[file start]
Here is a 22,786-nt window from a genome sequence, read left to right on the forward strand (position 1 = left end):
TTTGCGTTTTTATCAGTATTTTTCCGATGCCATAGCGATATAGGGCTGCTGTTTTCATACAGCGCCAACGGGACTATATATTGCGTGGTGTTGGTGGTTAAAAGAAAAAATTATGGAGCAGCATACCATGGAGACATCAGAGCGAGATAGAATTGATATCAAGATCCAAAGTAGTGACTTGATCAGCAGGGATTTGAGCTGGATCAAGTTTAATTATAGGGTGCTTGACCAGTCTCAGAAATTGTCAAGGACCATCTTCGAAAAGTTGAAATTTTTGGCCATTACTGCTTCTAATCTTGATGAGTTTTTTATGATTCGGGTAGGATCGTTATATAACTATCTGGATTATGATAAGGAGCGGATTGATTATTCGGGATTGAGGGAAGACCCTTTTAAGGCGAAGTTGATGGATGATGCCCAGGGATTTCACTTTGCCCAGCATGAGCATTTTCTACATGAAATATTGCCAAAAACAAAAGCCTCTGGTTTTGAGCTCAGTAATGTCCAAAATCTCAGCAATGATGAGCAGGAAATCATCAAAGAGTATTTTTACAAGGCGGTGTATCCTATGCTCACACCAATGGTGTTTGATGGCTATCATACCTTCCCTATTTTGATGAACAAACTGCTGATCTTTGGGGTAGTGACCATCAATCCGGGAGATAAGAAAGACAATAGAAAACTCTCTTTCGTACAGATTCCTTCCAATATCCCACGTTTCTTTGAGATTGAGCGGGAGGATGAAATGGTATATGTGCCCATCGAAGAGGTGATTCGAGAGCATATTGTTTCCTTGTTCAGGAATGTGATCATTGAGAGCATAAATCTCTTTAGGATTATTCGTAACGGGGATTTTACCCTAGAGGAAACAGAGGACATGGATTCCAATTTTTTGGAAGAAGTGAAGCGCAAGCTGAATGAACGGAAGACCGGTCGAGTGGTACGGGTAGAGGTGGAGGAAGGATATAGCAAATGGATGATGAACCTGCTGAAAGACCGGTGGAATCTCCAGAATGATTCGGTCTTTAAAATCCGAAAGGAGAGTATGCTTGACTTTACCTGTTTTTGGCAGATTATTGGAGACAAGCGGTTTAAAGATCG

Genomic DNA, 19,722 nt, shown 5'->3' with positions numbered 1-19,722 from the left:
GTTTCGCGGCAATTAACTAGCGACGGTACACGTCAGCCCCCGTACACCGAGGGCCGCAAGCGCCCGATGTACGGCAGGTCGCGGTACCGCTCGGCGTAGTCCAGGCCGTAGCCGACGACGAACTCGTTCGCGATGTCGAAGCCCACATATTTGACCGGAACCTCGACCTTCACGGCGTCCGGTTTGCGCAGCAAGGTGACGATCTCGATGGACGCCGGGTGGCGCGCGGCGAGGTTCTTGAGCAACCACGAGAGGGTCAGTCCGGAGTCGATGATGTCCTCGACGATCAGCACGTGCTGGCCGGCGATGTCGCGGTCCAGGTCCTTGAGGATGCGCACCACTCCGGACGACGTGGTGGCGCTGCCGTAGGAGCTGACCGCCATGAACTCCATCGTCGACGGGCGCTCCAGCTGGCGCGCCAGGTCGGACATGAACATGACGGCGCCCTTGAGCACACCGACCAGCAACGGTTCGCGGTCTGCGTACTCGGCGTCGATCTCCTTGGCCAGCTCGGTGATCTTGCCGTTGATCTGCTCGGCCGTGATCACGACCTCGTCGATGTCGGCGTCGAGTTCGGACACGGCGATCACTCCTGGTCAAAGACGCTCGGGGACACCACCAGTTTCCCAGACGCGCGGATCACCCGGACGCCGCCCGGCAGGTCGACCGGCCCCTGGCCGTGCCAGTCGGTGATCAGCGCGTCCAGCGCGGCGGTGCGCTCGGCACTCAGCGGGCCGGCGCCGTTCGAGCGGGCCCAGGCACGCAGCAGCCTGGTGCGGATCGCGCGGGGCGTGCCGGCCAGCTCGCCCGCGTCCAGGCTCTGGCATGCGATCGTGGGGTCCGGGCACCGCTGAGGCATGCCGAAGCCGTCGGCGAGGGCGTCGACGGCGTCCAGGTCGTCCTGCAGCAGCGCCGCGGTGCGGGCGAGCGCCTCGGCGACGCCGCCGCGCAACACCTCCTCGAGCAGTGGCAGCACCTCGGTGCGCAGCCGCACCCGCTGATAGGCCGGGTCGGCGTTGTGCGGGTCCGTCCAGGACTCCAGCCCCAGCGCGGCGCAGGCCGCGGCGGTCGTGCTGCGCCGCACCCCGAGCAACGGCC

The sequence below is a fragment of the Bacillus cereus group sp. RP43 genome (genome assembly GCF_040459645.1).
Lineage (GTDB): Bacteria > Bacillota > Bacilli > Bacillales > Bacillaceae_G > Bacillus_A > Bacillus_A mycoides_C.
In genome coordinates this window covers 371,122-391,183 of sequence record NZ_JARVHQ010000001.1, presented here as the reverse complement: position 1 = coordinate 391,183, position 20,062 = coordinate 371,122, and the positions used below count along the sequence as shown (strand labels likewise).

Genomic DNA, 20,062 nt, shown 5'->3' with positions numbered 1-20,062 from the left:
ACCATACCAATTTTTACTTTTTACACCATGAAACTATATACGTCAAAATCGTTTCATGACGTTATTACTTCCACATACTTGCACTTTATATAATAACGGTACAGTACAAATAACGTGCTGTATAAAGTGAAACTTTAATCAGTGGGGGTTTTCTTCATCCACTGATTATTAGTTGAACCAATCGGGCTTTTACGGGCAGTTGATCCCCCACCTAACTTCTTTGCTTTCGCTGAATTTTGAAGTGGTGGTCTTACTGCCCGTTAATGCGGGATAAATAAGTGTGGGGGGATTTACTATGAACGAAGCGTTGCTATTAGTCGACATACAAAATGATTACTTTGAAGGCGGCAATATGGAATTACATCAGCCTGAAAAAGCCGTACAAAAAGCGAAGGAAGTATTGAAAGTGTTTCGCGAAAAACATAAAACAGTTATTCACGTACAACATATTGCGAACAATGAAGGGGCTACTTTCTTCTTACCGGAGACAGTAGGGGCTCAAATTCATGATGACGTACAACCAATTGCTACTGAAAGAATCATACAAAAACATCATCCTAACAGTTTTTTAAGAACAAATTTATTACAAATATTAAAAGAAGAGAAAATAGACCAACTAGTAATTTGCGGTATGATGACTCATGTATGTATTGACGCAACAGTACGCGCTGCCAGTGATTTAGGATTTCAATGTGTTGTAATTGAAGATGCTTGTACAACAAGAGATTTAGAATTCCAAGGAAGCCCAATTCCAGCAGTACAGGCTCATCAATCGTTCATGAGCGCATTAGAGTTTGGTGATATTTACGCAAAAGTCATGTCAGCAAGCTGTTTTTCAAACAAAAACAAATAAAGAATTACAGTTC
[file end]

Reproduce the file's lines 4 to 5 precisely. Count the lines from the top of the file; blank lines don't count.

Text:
GTTTCGCGGCAATTAACTAGCGACGGTACACGTCAGCCCCCGTACACCGAGGGCCGCAAGCGCCCGATGTACGGCAGGTCGCGGTACCGCTCGGCGTAGTCCAGGCCGTAGCCGACGACGAACTCGTTCGCGATGTCGAAGCCCACATATTTGACCGGAACCTCGACCTTCACGGCGTCCGGTTTGCGCAGCAAGGTGACGATCTCGATGGACGCCGGGTGGCGCGCGGCGAGGTTCTTGAGCAACCACGAGAGGGTCAGTCCGGAGTCGATGATGTCCTCGACGATCAGCACGTGCTGGCCGGCGATGTCGCGGTCCAGGTCCTTGAGGATGCGCACCACTCCGGACGACGTGGTGGCGCTGCCGTAGGAGCTGACCGCCATGAACTCCATCGTCGACGGGCGCTCCAGCTGGCGCGCCAGGTCGGACATGAACATGACGGCGCCCTTGAGCACACCGACCAGCAACGGTTCGCGGTCTGCGTACTCGGCGTCGATCTCCTTGGCCAGCTCGGTGATCTTGCCGTTGATCTGCTCGGCCGTGATCACGACCTCGTCGATGTCGGCGTCGAGTTCGGACACGGCGATCACTCCTGGTCAAAGACGCTCGGGGACACCACCAGTTTCCCAGACGCGCGGATCACCCGGACGCCGCCCGGCAGGTCGACCGGCCCCTGGCCGTGCCAGTCGGTGATCAGCGCGTCCAGCGCGGCGGTGCGCTCGGCACTCAGCGGGCCGGCGCCGTTCGAGCGGGCCCAGGCACGCAGCAGCCTGGTGCGGATCGCGCGGGGCGTGCCGGCCAGCTCGCCCGCGTCCAGGCTCTGGCATGCGATCGTGGGGTCCGGGCACCGCTGAGGCATGCCGAAGCCGTCGGCGAGGGCGTCGACGGCGTCCAGGTCGTCCTGCAGCAGCGCCGCGGTGCGGGCGAGCGCCTCGGCGACGCCGCCGCGCAACACCTCCTCGAGCAGTGGCAGCACCTCGGTGCGCAGCCGCACCCGCTGATAGGCCGGGTCGGCGTTGTGCGGGTCCGTCCAGGACTCCAGCCCCAGCGCGGCGCAGGCCGCGGCGGTCGTGCTGCGCCGCACCCCGAGCAACGGCC

The sequence below is a fragment of the Bacillus cereus group sp. RP43 genome (genome assembly GCF_040459645.1).